Lecture 23: Sensory 2 Flashcards Preview

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Flashcards in Lecture 23: Sensory 2 Deck (13):

Name the 5 basic tastes that are detected by the human tongue and using a sketch show the areas of the tongue that are most sensitive to each if these basic tastes

Sour (sides)
Salty (front sides)
Sweet (tip)
Bitter (back)
Umami (tip)


Describe the general structure of human taste buds and explain how type 1, 2 and 3 cell contribute to the detection of the 5 basic tastes.

Taste buds contain 3 types of receptor cells:
Type 1: (support or glial like) cells detect Na+ ions via ion channels
Type 2: (receptor) cells detect either sweet, umami or bitter tastes
-signal afferent nerves and type 3 cells via ATP
Type 3: (presynaptic) cells detect sour tastes
-only cells to synapse with afferent nerves, signalling via serotonin


Sensory signal transduction can occur either via the specialised dendritic zone of the afferent neuron or via a receptor cell that is separate to the afferent neuron. Relate to taste or olfactory signals

-neural pathway for taste: taste receptors send signals along afferent nervous pathway that terminates in the ingustory cortex area of the brain
-area of somatosensory cortex corresponding to mouth
-taste signals decided by brain enabling particular taste to be perceived


Chemoreception: smell (olfaction)

In olfaction chemicals must dissolve in mucus in nasal passage before they can bind to specific chemoreceptors on afferent neurons
-signals travel to olfactory cortex where various odours are recognised
-so the receptor neurons travel to the olfactory bulb through series of small holes in skull (cribriform plate) to synapse in olfactory bulb.


Vomeronasal organ in animals

It's an accessory olfactory organ which is involved in detection of pheromones


Photoreception: the eyes and vision
Name the main areas of the eye

Outermost layer:
-sclera: tough connective tissue coat covering most of eye, makes up white of eye
-cornea: transparent structure in front of eye, allows light to enter
Middle layer:
-choroid: vascular end pigmented layer under sclera, provides blood to retina
-ciliary body: contains ciliary muscles, which attach to lens by zonula fibres. changes shape of lens to focus light
-lens: focuses light on retina
-iris: located in front of lens, regulates amount of light entering eye by adjusting diameter of pupil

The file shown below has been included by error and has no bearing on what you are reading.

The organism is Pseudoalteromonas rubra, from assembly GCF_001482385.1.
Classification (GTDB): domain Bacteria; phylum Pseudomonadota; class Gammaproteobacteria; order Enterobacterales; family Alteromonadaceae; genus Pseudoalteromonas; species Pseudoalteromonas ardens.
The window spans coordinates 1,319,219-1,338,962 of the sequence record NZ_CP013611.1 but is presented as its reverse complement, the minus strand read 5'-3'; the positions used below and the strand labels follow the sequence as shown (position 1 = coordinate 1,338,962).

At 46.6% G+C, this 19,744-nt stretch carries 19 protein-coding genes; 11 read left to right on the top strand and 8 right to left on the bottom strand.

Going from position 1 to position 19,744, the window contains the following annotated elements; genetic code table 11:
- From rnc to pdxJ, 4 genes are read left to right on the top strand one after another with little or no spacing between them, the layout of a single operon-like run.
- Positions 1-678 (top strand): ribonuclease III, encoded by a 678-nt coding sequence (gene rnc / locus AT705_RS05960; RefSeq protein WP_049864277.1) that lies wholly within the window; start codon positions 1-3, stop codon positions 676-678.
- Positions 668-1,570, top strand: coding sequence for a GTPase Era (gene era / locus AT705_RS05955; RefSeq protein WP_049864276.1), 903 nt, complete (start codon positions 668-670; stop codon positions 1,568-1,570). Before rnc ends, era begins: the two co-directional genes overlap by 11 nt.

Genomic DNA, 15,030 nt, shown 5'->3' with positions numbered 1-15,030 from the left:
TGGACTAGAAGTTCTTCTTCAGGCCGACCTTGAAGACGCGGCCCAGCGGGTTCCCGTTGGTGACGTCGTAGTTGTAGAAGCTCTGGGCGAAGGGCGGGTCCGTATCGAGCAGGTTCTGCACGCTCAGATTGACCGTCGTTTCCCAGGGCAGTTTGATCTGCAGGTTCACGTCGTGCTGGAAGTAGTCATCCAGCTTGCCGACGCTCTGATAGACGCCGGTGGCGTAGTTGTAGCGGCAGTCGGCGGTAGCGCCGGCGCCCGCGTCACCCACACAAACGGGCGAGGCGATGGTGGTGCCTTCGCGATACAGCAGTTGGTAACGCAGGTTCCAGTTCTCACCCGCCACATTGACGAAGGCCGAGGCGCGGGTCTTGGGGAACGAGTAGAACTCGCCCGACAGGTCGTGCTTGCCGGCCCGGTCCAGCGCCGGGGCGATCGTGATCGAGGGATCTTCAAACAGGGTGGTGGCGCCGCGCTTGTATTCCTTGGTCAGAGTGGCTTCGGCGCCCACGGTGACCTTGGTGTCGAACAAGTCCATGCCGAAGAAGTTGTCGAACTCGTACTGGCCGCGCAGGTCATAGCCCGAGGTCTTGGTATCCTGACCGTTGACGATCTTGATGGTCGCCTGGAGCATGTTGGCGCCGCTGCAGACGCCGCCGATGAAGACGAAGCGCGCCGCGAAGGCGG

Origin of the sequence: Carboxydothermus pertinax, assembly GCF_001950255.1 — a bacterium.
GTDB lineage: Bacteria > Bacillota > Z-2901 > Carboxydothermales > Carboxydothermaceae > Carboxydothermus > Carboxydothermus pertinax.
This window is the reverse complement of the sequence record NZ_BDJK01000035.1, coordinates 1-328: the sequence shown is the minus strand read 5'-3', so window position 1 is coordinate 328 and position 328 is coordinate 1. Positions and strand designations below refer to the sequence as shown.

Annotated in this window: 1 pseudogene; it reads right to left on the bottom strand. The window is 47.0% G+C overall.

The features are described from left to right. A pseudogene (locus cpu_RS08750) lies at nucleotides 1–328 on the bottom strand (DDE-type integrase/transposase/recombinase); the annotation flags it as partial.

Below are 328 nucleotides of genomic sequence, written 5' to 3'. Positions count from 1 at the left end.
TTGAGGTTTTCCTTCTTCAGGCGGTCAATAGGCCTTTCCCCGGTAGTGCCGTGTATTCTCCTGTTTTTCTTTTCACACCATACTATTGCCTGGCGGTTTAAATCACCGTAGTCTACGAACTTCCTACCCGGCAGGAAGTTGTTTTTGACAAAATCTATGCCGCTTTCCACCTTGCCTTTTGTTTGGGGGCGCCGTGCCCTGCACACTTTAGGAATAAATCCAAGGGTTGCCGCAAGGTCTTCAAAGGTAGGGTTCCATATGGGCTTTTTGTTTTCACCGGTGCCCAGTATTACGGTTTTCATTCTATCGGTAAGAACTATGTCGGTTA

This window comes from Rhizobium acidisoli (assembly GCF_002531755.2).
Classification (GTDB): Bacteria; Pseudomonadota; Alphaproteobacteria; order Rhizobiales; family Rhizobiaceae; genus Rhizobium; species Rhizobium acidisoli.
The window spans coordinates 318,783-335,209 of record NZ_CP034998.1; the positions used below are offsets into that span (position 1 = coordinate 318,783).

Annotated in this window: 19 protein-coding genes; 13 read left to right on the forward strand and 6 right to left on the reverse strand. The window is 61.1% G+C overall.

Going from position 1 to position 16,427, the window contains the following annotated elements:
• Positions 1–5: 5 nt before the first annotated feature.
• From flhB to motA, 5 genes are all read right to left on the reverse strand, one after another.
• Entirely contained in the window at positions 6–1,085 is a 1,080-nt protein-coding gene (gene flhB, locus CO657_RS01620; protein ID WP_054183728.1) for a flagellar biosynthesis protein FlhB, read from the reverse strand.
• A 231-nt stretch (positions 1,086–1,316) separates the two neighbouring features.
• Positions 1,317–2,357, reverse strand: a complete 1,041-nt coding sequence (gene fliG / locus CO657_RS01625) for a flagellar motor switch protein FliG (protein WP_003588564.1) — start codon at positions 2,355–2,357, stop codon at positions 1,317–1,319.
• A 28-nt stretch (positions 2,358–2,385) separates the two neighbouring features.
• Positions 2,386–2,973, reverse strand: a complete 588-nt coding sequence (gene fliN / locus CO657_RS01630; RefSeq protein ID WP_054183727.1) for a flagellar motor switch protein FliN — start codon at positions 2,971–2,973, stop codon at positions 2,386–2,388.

Innermost layer
-retina: neural tissue which detects light
-2 types of photoreceptors (rods and cones)
-fovea: we're light from centre if visual field strikes retina, area of greatest visual acuity
-optic disc: where optic nerve and blood vessels supplying eye pass through retina, no photoreceptors cells, also called blind spot


What are the 2 internal chambers of the eye?

The lens and ciliary body separate eye into 2 chambers:
1. Anterior (front) chamber contains clear, watery fluid (aqueous humour) which supplies nutrients to the cornea and lens
2. Posterior (rear) chamber contains firm, jelly-like material (vitreous humour) -maintains spherical structure of the eye


Refraction of light waves by the eye

Both the cornea and lens have convex surfaces, causing light waves entering eye to converge onto retina
-a given point in visual field comes to focus on a single point in retina
-passage of light waves through convex lens causes retinal image to be inverted and reversed...brain fixes it


How do mammals and birds focus on objects that are close and distance

Do so by changing the shape of their lens


What are the characteristics (differences) of rods and cones (photoreceptors)
Type of vision
Sensitivity to light
Visual acuity

Type of vision:
Rods- provide ability to see black and white in low light conditions
Cones-provide ability to see colour, but only in bright light
Sensitivity to light:
Rods- high
Cones- low
Rods- 100 million per retina
Cones- 3 million per retina
Visual acuity:


Explain phototransduction

Light- fark that
Slide 29


What is the neural pathways for vision?

From ganglion cells, signals travel in optic nerve
-optic nerve exits eye at optic disc
-2 optic nerves combine in optic chiasm
-in animals, nerve fibres cross over to enter opposite side of brain
-information from right and left sides of visual field processed in left and right sides of brain, respectively


How is the amount of light entering the eye regulated?

Contraction or relaxation of inner circular muscle of iris smooth muscle regulates how much light enters eye.
-in bright light, parasympathetic stimulation contracts inner circular muscle causing papillary constriction, decreasing amount of light entering eye
-in low light, lack of parasympathetic stimulation relaxes inner circular muscle, causing pupillary dilation, increasing amount of light entering the eye.